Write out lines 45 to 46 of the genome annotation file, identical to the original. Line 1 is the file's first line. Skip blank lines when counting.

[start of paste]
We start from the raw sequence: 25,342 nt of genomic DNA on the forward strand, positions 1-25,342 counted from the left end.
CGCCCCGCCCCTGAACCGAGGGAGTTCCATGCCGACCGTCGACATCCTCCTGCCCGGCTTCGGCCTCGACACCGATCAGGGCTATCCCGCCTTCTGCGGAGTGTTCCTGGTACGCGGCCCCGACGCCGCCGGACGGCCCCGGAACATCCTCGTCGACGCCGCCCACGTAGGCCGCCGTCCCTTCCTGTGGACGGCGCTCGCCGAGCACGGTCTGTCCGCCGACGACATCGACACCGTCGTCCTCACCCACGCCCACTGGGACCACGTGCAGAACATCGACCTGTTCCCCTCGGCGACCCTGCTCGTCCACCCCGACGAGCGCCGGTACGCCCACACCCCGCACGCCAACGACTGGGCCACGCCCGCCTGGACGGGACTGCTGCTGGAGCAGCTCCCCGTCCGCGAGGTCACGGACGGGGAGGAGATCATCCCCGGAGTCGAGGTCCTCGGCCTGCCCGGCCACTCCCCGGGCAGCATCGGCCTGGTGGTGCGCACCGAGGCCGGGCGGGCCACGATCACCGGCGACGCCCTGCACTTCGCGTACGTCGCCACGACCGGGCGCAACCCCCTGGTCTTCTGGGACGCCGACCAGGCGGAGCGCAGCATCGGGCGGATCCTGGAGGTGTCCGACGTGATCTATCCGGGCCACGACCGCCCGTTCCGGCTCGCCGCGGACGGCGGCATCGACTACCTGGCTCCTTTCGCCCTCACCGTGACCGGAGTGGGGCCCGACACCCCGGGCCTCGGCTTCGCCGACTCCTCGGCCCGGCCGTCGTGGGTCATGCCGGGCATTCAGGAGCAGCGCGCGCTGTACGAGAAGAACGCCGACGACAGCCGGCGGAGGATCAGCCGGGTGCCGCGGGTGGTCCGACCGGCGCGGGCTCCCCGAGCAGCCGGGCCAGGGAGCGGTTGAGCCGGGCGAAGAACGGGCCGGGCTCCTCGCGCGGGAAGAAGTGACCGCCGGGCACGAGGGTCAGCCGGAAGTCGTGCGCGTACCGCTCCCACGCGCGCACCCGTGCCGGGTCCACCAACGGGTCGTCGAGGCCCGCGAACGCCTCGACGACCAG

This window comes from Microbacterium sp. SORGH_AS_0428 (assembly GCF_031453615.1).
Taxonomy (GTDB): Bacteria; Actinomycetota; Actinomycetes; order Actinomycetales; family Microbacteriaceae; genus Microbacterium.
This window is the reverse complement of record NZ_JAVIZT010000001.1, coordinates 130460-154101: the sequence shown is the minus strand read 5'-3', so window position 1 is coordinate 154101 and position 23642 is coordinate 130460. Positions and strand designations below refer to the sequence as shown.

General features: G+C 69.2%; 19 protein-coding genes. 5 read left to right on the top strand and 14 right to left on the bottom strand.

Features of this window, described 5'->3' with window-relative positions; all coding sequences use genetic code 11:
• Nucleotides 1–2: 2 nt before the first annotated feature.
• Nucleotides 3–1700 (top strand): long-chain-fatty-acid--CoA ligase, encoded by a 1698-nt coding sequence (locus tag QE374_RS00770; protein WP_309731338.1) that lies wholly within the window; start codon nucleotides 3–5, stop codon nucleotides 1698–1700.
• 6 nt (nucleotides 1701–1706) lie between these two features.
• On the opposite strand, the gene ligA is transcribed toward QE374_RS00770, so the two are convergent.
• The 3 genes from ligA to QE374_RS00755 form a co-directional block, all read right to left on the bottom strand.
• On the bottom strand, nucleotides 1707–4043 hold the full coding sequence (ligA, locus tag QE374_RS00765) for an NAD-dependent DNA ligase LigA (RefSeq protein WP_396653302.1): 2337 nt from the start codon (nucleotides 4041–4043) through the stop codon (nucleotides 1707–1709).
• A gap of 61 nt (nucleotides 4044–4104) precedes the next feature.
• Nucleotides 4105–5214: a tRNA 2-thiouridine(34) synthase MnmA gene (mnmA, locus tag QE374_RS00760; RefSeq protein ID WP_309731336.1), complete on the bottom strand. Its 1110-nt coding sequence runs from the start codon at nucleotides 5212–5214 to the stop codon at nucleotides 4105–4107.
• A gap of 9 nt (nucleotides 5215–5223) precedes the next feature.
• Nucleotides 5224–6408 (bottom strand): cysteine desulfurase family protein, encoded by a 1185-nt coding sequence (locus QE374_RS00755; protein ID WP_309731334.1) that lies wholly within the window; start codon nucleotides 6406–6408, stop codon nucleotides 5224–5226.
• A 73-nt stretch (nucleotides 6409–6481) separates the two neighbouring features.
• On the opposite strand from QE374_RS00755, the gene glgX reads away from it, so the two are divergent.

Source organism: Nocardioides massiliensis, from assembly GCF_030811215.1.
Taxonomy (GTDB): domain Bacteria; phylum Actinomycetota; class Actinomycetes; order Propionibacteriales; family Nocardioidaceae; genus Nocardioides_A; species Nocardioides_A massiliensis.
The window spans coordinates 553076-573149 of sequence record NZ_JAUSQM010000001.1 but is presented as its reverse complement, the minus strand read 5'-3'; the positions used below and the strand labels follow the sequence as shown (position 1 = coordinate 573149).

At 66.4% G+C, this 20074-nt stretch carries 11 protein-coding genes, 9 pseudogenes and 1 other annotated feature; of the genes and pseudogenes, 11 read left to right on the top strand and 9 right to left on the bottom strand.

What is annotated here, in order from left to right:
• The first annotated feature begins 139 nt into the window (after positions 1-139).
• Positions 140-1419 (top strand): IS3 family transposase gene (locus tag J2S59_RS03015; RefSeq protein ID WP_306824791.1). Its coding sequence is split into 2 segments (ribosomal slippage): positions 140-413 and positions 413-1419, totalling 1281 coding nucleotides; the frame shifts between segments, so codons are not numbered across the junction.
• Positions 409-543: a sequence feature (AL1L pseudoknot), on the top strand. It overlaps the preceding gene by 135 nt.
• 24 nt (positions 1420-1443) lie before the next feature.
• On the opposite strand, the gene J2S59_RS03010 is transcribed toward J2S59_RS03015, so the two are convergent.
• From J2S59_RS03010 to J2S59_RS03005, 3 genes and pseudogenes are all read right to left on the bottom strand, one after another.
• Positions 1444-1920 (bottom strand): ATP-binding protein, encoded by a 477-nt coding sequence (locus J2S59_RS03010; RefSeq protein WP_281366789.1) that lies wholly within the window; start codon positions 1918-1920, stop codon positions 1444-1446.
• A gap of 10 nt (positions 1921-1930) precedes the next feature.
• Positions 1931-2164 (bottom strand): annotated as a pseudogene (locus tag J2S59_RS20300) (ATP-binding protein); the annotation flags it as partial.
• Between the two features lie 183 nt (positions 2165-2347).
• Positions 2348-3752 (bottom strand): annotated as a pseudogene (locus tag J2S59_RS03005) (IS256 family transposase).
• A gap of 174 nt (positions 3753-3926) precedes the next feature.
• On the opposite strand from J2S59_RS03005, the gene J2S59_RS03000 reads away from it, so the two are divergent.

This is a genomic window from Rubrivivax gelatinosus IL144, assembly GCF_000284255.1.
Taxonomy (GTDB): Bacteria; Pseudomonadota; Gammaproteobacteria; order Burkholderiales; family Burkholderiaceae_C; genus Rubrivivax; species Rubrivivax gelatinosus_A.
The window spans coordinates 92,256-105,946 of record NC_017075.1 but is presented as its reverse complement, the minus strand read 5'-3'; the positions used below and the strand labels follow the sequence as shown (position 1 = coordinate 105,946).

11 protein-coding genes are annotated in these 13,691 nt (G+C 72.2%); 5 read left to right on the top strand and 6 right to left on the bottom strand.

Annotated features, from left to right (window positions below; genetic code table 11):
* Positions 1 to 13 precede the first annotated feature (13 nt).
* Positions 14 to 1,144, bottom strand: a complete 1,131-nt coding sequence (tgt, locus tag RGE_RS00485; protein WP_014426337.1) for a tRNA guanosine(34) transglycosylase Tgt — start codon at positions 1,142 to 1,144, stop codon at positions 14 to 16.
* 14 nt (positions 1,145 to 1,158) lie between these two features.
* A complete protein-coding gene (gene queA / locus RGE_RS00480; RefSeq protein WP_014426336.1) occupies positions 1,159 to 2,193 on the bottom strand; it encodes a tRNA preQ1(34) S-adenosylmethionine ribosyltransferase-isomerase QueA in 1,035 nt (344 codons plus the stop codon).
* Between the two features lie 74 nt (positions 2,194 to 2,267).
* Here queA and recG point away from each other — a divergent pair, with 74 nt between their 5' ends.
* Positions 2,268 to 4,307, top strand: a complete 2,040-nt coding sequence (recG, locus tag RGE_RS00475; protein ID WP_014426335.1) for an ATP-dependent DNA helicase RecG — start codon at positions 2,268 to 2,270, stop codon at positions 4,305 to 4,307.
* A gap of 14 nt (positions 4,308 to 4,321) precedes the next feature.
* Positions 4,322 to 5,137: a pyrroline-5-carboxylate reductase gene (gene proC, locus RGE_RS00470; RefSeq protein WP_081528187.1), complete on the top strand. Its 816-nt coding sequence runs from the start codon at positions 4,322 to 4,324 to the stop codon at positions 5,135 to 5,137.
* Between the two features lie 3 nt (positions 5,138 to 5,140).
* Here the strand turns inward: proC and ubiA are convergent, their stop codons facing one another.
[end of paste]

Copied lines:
* 14 nt (positions 1,145 to 1,158) lie between these two features.
* A complete protein-coding gene (gene queA / locus RGE_RS00480; RefSeq protein WP_014426336.1) occupies positions 1,159 to 2,193 on the bottom strand; it encodes a tRNA preQ1(34) S-adenosylmethionine ribosyltransferase-isomerase QueA in 1,035 nt (344 codons plus the stop codon).